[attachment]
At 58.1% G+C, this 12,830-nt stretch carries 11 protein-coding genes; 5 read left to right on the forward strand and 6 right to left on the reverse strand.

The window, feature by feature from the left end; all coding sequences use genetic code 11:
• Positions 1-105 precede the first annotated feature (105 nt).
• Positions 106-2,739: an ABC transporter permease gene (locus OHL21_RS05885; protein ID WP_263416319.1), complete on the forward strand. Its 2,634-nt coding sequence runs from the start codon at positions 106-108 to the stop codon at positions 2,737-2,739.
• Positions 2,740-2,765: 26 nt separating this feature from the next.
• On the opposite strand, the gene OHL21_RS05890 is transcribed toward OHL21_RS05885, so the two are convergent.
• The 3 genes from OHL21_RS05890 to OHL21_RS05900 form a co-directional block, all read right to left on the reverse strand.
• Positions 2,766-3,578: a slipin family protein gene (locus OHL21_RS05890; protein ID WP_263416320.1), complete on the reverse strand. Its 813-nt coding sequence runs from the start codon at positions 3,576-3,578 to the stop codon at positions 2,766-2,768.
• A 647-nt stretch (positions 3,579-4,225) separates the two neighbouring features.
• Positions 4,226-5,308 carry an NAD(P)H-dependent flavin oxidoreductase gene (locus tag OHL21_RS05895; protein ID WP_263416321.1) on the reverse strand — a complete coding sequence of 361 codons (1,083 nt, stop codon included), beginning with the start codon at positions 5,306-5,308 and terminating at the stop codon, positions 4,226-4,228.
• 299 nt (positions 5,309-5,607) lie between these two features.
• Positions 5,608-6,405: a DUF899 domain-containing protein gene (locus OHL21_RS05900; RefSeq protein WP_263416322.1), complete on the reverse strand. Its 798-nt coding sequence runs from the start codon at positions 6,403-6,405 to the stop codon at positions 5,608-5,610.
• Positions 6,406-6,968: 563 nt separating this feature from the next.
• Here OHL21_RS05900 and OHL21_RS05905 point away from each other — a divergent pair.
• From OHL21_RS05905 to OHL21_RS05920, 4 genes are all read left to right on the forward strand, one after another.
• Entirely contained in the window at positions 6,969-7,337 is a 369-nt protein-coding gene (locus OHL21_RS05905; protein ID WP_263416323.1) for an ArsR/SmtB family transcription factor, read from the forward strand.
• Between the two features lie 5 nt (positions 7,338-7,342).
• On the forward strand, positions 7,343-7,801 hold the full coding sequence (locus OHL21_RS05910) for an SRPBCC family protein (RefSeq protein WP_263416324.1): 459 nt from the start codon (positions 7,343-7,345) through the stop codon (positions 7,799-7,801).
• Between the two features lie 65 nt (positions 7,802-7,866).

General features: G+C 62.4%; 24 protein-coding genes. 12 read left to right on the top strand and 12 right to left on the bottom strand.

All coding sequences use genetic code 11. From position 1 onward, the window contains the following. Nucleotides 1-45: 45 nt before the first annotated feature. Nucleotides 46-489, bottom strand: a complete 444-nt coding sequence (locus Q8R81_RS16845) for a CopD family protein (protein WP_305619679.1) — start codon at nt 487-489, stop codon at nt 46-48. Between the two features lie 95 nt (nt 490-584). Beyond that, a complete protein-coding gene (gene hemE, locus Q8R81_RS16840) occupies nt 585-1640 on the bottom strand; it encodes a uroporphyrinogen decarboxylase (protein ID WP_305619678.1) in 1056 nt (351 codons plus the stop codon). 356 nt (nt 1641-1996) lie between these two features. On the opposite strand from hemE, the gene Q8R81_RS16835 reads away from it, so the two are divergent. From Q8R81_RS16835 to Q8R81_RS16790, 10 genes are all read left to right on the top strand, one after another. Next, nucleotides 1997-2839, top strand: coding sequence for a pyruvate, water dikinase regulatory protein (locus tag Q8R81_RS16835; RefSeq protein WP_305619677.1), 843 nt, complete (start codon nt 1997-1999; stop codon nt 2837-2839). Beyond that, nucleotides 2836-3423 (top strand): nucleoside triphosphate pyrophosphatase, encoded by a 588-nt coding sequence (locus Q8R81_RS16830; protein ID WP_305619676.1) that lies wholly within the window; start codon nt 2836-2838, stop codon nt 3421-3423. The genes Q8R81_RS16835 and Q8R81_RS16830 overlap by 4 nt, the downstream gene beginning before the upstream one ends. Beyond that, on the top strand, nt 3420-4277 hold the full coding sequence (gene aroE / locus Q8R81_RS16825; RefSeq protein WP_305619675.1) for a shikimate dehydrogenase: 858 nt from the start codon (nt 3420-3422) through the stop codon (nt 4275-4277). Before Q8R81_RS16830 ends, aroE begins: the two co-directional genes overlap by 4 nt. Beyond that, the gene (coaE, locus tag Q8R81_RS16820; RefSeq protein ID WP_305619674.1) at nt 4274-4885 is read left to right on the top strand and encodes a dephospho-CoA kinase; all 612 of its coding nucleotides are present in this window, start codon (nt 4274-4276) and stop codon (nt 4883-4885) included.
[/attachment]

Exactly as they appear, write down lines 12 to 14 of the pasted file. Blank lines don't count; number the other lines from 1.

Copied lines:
• Positions 5,608-6,405: a DUF899 domain-containing protein gene (locus OHL21_RS05900; RefSeq protein WP_263416322.1), complete on the reverse strand. Its 798-nt coding sequence runs from the start codon at positions 6,403-6,405 to the stop codon at positions 5,608-5,610.
• Positions 6,406-6,968: 563 nt separating this feature from the next.
• Here OHL21_RS05900 and OHL21_RS05905 point away from each other — a divergent pair.